Fallodon Papers

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Arcole Publishing, 1 dic 2018 - 97 páginas
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A slim volume of essays by Viscount Grey of Fallodon, first published in 1926, this book is a collection of seven addresses he gave on subjects such as reading, nature, and public life. The essays range from 1919-1924.

In these stimulating and delightful papers, written at his ancestral home at Fallodon in Northumberland, England’s foreign minister tells of those aspects of life from which he drew refreshment and lasting pleasure. Included is his famous essay on “The Fly-Fisherman,” which appeared in this book for the first time in 1926.

The Viscount’s essays were presented as lectures and as he was unable to read from a manuscript, owing to poor eyesight, he delivered his thoughts with no notes at all, relying on a shorthand writer to record the words for print.

Full essay list: “The Pleasure of Reading;” “Pleasure in Outdoor Nature;” “Recreation;” “Some Thoughts on Public Life;” “Waterfowl at Fallodon;” “The Fly-Fisherman;” “Wordsworth’s ‘Prelude’.”

Beautifully illustrated throughout with art deco woodcuts.

An unmissable addition to any World War I library.

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Sobre el autor (2018)

Edward Grey, 1st Viscount Grey of Fallodon, KG, PC, DL, FZS (1862-1933), better known as Sir Edward Grey prior to his elevation to the peerage he was the 3rd Baronet Grey of Fallodon, was a British Liberal statesman and the main force behind British foreign policy in the era of the First World War.

An adherent of the “New Liberalism”, he served as foreign secretary from 1905-1916, the longest continuous tenure of any person in that office. He is probably best remembered for his “the lamps are going out” remark on 3 August 1914 on the outbreak of the First World War. He signed the Sykes-Picot Agreement on 16 May 1916 and ennobled that same year, he was Ambassador to the United States between 1919-1920 and Leader of the Liberal Party in the House of Lords between 1923-1924.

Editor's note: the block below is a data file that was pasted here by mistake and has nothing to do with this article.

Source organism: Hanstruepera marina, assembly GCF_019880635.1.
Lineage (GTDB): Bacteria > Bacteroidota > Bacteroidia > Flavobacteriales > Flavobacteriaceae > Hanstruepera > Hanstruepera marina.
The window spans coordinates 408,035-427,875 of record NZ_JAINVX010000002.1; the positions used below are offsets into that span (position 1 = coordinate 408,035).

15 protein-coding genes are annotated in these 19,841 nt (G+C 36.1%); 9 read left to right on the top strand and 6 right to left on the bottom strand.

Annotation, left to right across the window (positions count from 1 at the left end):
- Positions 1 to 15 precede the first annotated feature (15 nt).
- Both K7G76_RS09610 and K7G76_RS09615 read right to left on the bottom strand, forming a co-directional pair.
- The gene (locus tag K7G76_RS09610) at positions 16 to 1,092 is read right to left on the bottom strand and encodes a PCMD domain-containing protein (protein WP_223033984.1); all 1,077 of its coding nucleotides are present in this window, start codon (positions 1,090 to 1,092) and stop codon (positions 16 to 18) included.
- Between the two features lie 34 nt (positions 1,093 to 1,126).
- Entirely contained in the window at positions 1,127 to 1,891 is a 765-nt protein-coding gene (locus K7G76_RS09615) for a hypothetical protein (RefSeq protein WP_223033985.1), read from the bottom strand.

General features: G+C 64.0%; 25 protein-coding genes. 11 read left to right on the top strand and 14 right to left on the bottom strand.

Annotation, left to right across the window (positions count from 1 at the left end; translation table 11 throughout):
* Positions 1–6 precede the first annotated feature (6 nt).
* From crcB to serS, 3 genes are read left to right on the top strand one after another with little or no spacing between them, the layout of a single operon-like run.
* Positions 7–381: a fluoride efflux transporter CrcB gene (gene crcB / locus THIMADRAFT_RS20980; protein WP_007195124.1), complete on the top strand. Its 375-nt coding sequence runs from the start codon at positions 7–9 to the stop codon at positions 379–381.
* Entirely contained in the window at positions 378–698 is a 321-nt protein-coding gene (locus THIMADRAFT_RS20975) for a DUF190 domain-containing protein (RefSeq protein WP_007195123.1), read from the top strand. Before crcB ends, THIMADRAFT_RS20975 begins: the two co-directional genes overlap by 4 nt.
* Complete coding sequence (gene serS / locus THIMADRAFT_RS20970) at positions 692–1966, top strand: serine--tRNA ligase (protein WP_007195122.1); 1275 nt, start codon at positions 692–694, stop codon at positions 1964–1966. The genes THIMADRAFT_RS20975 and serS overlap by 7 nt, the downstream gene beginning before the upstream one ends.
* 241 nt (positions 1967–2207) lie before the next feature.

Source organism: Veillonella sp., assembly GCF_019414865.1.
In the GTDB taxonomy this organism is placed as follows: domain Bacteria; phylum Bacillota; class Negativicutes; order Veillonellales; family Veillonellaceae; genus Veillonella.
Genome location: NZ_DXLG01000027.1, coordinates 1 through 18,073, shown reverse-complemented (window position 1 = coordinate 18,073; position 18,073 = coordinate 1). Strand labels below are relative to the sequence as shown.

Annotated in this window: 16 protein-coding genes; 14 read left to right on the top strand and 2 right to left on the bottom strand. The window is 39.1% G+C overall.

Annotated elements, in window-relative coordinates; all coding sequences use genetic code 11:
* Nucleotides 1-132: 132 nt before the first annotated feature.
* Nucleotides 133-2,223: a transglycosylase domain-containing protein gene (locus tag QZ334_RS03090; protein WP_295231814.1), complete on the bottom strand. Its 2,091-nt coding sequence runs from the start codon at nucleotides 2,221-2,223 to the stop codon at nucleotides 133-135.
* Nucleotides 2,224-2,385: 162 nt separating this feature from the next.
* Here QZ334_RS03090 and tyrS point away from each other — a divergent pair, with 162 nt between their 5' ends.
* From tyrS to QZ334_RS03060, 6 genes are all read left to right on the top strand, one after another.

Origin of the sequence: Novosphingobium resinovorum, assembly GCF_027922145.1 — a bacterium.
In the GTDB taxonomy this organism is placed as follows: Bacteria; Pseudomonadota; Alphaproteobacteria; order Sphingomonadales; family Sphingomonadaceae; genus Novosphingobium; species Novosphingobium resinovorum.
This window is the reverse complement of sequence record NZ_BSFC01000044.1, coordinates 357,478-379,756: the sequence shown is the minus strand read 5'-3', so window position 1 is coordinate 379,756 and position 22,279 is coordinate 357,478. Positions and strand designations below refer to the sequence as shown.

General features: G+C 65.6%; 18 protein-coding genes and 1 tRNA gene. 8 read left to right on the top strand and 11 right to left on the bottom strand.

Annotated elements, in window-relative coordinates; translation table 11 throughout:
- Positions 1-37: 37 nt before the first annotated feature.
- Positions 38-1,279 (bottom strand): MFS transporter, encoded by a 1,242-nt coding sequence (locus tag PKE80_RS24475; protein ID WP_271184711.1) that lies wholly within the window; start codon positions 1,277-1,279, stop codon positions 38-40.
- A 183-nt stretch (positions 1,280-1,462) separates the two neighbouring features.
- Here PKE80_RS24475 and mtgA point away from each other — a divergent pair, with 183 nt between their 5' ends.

Grey was born on April 25, 1862, the eldest of the seven children of Colonel George Henry Grey and Harriet Jane Pearson, daughter of Charles Pearson. His grandfather Sir George Grey, 2nd Baronet of Fallodon, was also a prominent Liberal politician, while his great-grandfather Sir George Grey, 1st Baronet of Fallodon, was the third son of Charles Grey, 1st Earl Grey, and the younger brother of Prime Minister Charles Grey, 2nd Earl Grey.

He attended Temple Grove School from 1873-1876 and later, following his father’s death in 1874, Winchester College. He attended Balliol College, Oxford in 1880 to read Literae Humaniores, graduating with a Second Class honours degree in Honour Moderations. In 1882, his grandfather died and he inherited a baronet’s title, an estate of about 2,000 acres (8.1 km2), and a private income. Returning to the University of Oxford in the autumn of 1883, Grey switched to studying jurisprudence (law) and graduated with Third Class honours.

He died in Fallodon, Northumberland on November 18, 1928, aged 71.

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